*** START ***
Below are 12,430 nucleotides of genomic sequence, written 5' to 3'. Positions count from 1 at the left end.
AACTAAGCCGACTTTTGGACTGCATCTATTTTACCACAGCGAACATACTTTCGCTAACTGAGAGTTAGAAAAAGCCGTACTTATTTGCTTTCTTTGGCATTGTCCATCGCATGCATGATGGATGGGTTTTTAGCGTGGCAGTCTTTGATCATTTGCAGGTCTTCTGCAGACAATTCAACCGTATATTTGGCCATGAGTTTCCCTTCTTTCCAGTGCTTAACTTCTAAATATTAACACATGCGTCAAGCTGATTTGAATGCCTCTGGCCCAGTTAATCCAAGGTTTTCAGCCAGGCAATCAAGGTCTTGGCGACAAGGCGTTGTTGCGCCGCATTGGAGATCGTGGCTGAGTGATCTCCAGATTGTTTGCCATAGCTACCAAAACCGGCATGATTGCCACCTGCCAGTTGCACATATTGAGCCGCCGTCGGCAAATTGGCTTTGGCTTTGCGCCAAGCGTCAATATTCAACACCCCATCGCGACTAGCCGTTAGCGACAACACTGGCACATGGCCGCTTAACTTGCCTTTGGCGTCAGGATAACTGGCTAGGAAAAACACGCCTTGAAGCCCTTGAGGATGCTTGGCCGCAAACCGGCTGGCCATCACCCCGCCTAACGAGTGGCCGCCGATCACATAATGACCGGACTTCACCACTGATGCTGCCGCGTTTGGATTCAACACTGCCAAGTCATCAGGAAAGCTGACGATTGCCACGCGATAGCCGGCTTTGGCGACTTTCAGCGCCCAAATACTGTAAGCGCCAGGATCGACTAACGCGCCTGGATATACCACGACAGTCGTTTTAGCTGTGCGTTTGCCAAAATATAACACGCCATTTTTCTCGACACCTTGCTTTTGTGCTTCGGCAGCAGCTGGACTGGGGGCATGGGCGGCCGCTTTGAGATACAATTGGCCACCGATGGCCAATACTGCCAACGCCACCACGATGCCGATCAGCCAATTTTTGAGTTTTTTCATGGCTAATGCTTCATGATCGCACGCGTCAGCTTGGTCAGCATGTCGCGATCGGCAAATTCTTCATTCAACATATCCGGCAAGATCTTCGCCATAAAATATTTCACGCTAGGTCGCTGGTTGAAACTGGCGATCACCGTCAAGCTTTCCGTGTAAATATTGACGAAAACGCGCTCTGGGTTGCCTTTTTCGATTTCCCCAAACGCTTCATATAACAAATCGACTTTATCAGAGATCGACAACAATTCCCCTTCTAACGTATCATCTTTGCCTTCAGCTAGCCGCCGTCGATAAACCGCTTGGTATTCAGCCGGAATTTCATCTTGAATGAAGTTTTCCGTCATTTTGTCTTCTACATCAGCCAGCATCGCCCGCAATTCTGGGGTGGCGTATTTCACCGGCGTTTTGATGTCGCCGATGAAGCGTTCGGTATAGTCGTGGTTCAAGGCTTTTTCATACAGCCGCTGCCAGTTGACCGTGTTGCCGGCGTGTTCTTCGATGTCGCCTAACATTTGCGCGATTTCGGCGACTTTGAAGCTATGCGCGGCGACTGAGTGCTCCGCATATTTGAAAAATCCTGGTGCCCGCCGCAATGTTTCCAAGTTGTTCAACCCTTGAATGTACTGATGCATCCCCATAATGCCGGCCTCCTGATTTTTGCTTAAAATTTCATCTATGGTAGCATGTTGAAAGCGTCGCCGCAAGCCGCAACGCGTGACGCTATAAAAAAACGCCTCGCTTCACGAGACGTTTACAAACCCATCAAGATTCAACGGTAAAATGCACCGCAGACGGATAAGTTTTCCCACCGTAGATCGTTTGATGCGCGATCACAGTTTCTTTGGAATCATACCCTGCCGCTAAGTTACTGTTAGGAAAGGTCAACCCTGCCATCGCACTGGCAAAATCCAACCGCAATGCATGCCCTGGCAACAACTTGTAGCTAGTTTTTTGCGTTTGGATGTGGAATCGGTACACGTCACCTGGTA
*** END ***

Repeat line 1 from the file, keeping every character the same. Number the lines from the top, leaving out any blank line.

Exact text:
Below are 12,430 nucleotides of genomic sequence, written 5' to 3'. Positions count from 1 at the left end.